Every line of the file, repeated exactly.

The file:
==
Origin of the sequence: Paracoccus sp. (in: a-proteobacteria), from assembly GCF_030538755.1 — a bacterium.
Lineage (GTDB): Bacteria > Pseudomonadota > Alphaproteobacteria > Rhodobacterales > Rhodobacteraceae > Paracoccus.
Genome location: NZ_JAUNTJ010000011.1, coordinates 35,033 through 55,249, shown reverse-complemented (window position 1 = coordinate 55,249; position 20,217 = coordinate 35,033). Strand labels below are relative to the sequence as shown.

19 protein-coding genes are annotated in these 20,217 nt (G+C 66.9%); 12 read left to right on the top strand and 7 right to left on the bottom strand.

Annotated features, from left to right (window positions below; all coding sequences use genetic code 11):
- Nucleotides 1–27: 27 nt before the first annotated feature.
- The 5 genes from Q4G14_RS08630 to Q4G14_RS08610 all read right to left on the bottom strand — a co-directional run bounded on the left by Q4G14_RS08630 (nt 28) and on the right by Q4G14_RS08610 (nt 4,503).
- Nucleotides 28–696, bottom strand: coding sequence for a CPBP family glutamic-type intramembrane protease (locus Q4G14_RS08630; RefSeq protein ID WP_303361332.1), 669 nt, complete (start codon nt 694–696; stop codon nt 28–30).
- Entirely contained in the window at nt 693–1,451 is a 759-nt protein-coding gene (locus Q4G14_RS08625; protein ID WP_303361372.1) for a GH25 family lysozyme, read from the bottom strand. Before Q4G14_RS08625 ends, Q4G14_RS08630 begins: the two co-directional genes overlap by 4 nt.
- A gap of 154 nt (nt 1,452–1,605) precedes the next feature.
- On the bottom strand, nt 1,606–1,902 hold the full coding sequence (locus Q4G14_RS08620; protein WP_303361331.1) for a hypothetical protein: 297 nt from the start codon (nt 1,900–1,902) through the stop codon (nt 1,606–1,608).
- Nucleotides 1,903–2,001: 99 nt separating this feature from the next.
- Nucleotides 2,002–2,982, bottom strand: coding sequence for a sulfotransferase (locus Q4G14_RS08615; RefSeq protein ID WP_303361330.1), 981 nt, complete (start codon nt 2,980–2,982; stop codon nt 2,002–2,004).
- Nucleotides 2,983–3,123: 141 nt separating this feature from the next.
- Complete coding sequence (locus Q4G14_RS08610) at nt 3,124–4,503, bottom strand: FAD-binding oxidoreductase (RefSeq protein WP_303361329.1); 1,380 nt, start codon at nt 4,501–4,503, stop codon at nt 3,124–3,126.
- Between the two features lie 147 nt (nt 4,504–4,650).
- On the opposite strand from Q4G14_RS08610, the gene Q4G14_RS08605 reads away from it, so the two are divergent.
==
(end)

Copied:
Origin of the sequence: Paracoccus sp. (in: a-proteobacteria), from assembly GCF_030538755.1 — a bacterium.
Lineage (GTDB): Bacteria > Pseudomonadota > Alphaproteobacteria > Rhodobacterales > Rhodobacteraceae > Paracoccus.
Genome location: NZ_JAUNTJ010000011.1, coordinates 35,033 through 55,249, shown reverse-complemented (window position 1 = coordinate 55,249; position 20,217 = coordinate 35,033). Strand labels below are relative to the sequence as shown.

19 protein-coding genes are annotated in these 20,217 nt (G+C 66.9%); 12 read left to right on the top strand and 7 right to left on the bottom strand.

Annotated features, from left to right (window positions below; all coding sequences use genetic code 11):
- Nucleotides 1–27: 27 nt before the first annotated feature.
- The 5 genes from Q4G14_RS08630 to Q4G14_RS08610 all read right to left on the bottom strand — a co-directional run bounded on the left by Q4G14_RS08630 (nt 28) and on the right by Q4G14_RS08610 (nt 4,503).
- Nucleotides 28–696, bottom strand: coding sequence for a CPBP family glutamic-type intramembrane protease (locus Q4G14_RS08630; RefSeq protein ID WP_303361332.1), 669 nt, complete (start codon nt 694–696; stop codon nt 28–30).
- Entirely contained in the window at nt 693–1,451 is a 759-nt protein-coding gene (locus Q4G14_RS08625; protein ID WP_303361372.1) for a GH25 family lysozyme, read from the bottom strand. Before Q4G14_RS08625 ends, Q4G14_RS08630 begins: the two co-directional genes overlap by 4 nt.
- A gap of 154 nt (nt 1,452–1,605) precedes the next feature.
- On the bottom strand, nt 1,606–1,902 hold the full coding sequence (locus Q4G14_RS08620; protein WP_303361331.1) for a hypothetical protein: 297 nt from the start codon (nt 1,900–1,902) through the stop codon (nt 1,606–1,608).
- Nucleotides 1,903–2,001: 99 nt separating this feature from the next.
- Nucleotides 2,002–2,982, bottom strand: coding sequence for a sulfotransferase (locus Q4G14_RS08615; RefSeq protein ID WP_303361330.1), 981 nt, complete (start codon nt 2,980–2,982; stop codon nt 2,002–2,004).
- Nucleotides 2,983–3,123: 141 nt separating this feature from the next.
- Complete coding sequence (locus Q4G14_RS08610) at nt 3,124–4,503, bottom strand: FAD-binding oxidoreductase (RefSeq protein WP_303361329.1); 1,380 nt, start codon at nt 4,501–4,503, stop codon at nt 3,124–3,126.
- Between the two features lie 147 nt (nt 4,504–4,650).
- On the opposite strand from Q4G14_RS08610, the gene Q4G14_RS08605 reads away from it, so the two are divergent.